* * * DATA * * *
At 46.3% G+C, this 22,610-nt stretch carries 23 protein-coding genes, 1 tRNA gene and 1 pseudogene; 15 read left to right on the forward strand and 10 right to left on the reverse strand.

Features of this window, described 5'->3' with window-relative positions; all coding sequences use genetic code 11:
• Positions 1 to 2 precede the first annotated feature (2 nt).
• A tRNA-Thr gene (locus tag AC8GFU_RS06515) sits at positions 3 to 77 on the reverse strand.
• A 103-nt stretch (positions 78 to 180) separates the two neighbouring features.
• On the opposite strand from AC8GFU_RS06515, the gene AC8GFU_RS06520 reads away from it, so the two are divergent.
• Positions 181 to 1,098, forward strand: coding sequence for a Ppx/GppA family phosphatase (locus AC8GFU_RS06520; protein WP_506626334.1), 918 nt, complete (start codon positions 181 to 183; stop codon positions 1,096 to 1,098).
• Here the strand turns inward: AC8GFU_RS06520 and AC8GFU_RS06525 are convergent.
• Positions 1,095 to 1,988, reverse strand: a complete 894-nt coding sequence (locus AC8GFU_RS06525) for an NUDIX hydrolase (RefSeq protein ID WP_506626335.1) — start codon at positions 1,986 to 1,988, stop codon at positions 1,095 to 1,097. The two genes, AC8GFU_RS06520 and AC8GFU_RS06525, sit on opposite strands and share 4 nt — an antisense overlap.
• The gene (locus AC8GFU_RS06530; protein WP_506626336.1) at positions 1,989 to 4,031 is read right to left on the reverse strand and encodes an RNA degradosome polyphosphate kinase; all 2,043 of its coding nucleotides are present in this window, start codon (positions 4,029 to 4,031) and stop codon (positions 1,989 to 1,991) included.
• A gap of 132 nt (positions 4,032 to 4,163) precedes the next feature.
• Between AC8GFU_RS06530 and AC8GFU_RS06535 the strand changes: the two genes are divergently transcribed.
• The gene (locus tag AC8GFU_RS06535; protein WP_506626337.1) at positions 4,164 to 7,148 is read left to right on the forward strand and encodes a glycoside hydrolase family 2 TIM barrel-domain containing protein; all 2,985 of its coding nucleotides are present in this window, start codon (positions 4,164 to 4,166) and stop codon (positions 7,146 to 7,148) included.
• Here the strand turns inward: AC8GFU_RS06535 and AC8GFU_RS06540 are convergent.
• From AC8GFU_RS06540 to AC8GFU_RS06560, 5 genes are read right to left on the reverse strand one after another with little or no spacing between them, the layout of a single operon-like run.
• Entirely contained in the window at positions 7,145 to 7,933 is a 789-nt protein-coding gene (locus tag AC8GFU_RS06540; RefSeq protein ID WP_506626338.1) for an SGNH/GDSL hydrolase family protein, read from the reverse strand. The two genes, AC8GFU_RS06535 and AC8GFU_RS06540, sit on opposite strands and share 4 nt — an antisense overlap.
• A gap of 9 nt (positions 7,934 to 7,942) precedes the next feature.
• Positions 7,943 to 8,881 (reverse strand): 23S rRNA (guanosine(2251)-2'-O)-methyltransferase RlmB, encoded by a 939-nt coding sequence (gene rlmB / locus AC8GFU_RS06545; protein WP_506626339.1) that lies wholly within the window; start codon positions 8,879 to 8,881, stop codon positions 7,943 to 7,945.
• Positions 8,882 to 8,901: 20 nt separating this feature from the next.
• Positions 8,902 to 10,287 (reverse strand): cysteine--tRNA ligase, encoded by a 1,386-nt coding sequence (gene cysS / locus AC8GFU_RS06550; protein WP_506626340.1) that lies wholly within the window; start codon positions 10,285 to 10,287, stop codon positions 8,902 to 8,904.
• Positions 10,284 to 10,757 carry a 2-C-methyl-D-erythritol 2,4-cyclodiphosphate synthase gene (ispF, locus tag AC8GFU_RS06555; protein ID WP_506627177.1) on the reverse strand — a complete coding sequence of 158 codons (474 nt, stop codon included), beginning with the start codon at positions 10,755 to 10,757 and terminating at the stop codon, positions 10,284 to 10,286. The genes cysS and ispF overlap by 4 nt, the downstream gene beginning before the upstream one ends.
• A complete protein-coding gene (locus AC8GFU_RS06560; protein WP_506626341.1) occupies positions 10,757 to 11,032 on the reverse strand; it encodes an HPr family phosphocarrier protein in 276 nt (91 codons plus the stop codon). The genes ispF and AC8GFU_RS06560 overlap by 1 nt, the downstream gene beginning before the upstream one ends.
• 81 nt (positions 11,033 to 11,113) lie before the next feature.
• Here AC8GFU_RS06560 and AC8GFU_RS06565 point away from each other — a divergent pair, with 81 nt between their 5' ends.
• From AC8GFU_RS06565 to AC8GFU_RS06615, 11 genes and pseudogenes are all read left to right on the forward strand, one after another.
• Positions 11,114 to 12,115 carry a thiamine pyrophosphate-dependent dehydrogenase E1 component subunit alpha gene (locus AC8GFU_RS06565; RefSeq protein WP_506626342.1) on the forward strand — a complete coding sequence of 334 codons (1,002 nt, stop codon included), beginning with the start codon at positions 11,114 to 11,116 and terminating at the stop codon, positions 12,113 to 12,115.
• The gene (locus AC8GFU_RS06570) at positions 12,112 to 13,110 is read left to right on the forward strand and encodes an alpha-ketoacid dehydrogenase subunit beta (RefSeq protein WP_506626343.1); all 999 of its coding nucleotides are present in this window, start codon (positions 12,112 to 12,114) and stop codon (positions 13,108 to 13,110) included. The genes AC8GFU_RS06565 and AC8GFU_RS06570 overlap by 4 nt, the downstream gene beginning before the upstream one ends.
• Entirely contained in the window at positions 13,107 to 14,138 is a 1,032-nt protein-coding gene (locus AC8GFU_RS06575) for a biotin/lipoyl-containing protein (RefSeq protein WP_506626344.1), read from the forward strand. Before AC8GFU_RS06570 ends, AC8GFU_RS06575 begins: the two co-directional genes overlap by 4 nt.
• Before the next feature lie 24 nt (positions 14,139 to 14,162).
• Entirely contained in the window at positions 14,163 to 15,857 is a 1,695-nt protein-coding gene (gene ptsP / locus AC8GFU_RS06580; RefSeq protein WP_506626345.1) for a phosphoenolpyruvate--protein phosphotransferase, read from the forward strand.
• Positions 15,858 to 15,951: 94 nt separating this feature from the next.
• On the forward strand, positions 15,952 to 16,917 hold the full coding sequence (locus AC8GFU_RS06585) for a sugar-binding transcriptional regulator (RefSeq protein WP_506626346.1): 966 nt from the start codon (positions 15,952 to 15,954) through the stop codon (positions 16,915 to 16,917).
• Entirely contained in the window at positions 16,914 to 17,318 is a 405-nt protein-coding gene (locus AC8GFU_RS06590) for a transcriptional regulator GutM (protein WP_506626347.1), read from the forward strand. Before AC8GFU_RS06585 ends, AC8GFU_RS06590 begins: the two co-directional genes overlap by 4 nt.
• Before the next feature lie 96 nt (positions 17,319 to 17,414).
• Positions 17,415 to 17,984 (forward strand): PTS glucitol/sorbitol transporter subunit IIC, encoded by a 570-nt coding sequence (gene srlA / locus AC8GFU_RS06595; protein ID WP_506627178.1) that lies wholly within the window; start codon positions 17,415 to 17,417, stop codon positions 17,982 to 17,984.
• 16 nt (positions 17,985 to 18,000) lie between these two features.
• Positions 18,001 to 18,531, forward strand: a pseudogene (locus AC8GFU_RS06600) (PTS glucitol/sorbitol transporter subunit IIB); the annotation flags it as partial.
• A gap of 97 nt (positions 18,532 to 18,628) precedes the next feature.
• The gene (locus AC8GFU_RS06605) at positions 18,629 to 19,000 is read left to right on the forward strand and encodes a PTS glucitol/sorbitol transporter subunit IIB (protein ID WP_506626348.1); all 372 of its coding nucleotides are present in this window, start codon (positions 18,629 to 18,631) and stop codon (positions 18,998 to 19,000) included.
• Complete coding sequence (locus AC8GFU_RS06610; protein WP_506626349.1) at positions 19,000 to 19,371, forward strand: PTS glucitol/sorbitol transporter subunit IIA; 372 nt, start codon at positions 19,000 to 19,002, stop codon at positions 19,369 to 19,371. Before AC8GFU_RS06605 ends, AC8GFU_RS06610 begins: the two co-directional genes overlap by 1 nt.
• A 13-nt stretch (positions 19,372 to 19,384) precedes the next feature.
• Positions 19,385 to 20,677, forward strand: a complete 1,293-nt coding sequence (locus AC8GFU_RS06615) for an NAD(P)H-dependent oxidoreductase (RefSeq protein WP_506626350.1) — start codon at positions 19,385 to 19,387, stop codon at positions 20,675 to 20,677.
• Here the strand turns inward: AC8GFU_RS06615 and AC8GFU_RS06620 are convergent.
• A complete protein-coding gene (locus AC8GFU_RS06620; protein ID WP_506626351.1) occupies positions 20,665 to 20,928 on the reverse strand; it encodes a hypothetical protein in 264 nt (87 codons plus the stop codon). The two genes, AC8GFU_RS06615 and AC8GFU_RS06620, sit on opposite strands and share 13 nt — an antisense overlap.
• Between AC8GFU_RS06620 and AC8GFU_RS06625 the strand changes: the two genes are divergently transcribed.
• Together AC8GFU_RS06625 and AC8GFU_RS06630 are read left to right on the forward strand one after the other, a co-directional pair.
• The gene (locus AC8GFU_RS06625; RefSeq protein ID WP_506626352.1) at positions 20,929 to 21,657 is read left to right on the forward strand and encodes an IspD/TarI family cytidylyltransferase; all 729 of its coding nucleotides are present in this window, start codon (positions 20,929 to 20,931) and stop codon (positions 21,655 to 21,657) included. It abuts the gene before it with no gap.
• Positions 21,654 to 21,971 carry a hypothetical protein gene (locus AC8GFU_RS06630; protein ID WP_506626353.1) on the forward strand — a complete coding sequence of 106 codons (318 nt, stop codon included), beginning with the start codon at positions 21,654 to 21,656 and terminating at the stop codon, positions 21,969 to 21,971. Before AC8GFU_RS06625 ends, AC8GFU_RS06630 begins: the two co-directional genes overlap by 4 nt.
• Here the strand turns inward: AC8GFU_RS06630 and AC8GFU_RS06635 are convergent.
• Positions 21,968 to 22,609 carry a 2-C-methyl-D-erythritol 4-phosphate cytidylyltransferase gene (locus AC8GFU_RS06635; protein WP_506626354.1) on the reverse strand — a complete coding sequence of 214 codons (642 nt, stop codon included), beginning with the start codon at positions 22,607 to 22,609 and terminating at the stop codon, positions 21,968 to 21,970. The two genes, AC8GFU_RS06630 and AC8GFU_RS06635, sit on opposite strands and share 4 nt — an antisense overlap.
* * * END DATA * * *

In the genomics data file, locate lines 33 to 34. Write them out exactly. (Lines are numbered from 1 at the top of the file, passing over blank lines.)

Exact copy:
• Entirely contained in the window at positions 16,914 to 17,318 is a 405-nt protein-coding gene (locus AC8GFU_RS06590) for a transcriptional regulator GutM (protein WP_506626347.1), read from the forward strand. Before AC8GFU_RS06585 ends, AC8GFU_RS06590 begins: the two co-directional genes overlap by 4 nt.
• Before the next feature lie 96 nt (positions 17,319 to 17,414).